now. Next, we have our bust. Apology. Now, our bust apology is going to be all of our nose connected to a single line, a single main cable. Now, this is very this is very common, especially in our networks, where we have our co axel Arco axel
with Artie connectors on each of our nodes. And it's also very common in our 10 based five networks. These air gonna be it's gonna in these networks. We're gonna have a single co axial cable that goes along the length of our network. And then each of our nodes is goingto have our tea connector, which we talked about is a single co axel connector into the computer
connector that plugs into the cable. So the cable comes in, sends the signal to our computer and keeps going.
with our bust apology, all of all of our signals are sent using broadcast because we only have one cable that were sitting across. Don't don't confuse our single cable with a cable that goes along stops that each computer goes in and if it's good, it stops or if it's not, it's keeps going.
Our signal is going to travel down this line
just like an electrical signal
teach in point. It's like an electric. It's just like in an electrical circuit. If you connect in an electrical, why if you have a main electrical wire that goes directly to several light bulbs and there's no and there's no electrical switch on those light bulbs,
all right, there's no honor off switch on those light bulbs that electrical signals going to go to those light bulbs and keep going
the down side. One of the downsides of this, which will also which will talk about a second in length, is that if our node at R T connector goes down, then our entire network goes down. But we won't talk about that a little bit more in a second.
So we have our signal sent using broadcast, and at the end of our cable, we have a Terminator. Now what is the Terminator? D'oh!
Now, besides traveling through time,
our terminators also help stopping signals from bouncing back
now with our the way that our electrical signal is going down our cable length.
If we did not have a terminator,
our electrical signal would actually bounce off of the end of that cable, so would hit the end of that cable. There would be nothing that it would go into. And so our electrical signal would bounce back
and then hit its source and then bounce back and bounce back and bounce back. And this would create collisions on our network and could effectively shut down our network.
So what a Terminator does is a Terminator
actually just takes that signal and then just dead ends. It just kills it.
So it keeps our It keeps our signal from bouncing back the other way. And so we don't wanna have any any loose ends on our cables where we just leave it without a Terminator block. We need to have a Terminator block on our bus networks, especially with our co axel.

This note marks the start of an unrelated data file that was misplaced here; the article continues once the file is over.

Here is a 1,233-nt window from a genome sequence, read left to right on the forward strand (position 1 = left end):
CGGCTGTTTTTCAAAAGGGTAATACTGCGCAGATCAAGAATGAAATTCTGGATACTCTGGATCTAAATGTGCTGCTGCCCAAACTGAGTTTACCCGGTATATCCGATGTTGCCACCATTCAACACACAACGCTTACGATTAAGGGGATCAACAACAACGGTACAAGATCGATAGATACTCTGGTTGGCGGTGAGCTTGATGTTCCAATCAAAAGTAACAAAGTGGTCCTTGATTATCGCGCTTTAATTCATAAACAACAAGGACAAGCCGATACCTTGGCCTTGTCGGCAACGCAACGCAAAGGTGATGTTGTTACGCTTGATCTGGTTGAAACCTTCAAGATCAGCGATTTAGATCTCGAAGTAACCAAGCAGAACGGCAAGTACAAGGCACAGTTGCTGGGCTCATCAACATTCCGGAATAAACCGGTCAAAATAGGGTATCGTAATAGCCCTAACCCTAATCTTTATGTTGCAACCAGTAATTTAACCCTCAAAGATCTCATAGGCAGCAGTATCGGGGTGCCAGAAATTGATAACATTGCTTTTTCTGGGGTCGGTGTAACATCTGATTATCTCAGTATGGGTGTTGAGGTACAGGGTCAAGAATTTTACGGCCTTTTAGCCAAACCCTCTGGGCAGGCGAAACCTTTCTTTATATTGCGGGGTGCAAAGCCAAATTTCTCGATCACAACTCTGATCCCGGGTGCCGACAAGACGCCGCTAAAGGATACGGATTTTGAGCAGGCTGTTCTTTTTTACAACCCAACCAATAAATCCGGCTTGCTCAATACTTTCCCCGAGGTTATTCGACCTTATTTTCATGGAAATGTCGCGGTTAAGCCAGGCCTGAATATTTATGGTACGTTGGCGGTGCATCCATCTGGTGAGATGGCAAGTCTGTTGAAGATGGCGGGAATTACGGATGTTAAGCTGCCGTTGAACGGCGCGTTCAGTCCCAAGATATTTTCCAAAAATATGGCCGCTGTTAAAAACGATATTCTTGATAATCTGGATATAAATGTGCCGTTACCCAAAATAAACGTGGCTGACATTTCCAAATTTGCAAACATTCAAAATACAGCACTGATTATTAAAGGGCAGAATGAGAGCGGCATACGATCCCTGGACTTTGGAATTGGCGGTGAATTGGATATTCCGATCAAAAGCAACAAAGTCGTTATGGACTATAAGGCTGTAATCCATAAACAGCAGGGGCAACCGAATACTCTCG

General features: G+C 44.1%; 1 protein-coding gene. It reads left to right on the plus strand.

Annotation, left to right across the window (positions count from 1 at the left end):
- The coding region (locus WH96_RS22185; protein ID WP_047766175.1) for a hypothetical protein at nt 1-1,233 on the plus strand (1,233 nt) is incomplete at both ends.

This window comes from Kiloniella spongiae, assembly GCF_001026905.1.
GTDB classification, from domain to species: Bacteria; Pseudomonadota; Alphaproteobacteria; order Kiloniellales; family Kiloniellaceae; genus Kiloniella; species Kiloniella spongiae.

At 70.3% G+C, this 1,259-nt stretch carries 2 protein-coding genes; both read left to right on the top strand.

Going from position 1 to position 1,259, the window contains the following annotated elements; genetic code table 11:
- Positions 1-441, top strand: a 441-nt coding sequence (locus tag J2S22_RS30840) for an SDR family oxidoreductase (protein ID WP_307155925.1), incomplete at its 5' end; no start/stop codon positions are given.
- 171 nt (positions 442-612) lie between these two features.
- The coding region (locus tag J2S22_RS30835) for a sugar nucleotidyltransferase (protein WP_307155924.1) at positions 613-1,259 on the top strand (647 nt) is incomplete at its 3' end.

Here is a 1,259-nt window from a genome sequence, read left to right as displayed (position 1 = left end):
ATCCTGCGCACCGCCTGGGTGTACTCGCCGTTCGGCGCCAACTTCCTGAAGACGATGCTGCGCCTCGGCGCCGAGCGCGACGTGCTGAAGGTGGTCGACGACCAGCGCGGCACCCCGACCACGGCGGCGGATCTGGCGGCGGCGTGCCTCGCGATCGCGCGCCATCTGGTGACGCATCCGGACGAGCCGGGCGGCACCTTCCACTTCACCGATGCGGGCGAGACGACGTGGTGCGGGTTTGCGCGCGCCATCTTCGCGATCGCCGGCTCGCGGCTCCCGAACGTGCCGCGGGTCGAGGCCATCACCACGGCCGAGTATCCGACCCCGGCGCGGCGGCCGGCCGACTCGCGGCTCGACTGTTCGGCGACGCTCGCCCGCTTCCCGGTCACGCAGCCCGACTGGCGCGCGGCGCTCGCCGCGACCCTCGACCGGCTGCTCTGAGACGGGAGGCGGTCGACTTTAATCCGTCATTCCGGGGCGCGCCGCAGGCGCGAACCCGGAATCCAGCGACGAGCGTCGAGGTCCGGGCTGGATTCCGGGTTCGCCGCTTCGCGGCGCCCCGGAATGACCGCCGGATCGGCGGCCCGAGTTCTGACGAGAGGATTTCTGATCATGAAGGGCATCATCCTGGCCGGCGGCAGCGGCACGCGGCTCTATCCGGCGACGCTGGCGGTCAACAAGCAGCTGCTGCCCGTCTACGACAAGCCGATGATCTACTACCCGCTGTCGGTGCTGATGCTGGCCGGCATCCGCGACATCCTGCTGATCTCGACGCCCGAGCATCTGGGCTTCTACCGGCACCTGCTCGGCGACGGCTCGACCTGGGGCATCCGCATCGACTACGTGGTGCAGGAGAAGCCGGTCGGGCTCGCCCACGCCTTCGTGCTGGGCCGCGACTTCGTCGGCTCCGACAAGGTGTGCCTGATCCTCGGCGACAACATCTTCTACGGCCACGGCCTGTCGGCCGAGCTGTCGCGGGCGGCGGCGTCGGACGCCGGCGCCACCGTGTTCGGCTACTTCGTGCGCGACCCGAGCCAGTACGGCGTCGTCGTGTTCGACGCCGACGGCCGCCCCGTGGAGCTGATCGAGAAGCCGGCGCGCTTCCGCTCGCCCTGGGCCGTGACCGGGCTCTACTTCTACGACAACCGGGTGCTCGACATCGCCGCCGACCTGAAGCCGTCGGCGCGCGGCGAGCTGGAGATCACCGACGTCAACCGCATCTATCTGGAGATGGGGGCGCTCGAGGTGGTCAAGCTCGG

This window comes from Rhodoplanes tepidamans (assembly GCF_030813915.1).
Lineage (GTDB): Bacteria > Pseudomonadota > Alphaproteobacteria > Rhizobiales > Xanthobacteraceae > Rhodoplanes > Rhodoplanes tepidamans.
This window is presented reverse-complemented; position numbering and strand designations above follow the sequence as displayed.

So the good of this network is that
it's it's the least amount of cost in the least amount of set up, because all we're doing is we're running a single line, and then each of the nodes are connecting into it. So we're only paying for that one main line and then the lines and then the individual,
the individual T connectors that individual connectors to that main line. It's not a mesh network we have, where we have multiple cables going to multiple nodes, and it's good on smaller networks. Because of that, it's the least amount of setup, least amount of hassle. We just run this. We just run the connection. We run the bus and we connected into the bus and we're good. So we need
now. The bad of this is that it's a limited length. We've talked about our cable lengths in a previous module, but our bus is really limited by our cable length because if we can only send that signal so far, so so we can't run a single cable length. We can't run a single bus, the route, multiple floors and an entire building.
Um, so we have a limited length to to this network. Also, additionally, one thing that I mentioned before that if one note is down, our entire network is down. If one note is down, it's just like breaking a circuit in an electrical in an electrical circuit. We break that node
and the signal can't propagate down through the rest of our network,
so we still have our cable physically there, but the signal can't keep going, Um, and so our network's going to go down. So we need to know that we need to understand that this does require a lot of, ah lot of management and making sure that we have our make sure that our Kate are nodes Don't go down,
that they aren't disconnected because that will affect the rest of our network
now in our bust. Apology.
One of the things we need to keep in mind is that we do have this broadcast signal that goes down to each of our notes.
This could be another bad,
is trying to send data
then node C can hear what's going on,
now. Typically, our computers will if they see that the pack, it's not for them. They'll just discard it.
They won't they won't really look at it.
But if say computer, see is running a wire shark and is listening to the packets that are going on in our network, it's going to see everything. That's all the data that's going on our network because everyone's going to hear everything.
So we do need to be aware that bust apology is going to be a little bit of a security risk because of that fact, because because data isn't being sent just to the node, that it's destined for all data is going to everybody. So if it's in clear text, if it's not an encrypted in an encrypted format,
then all it takes is a, uh,
a packet analyzer on a connection to our network, and they'll be able to see what's going on.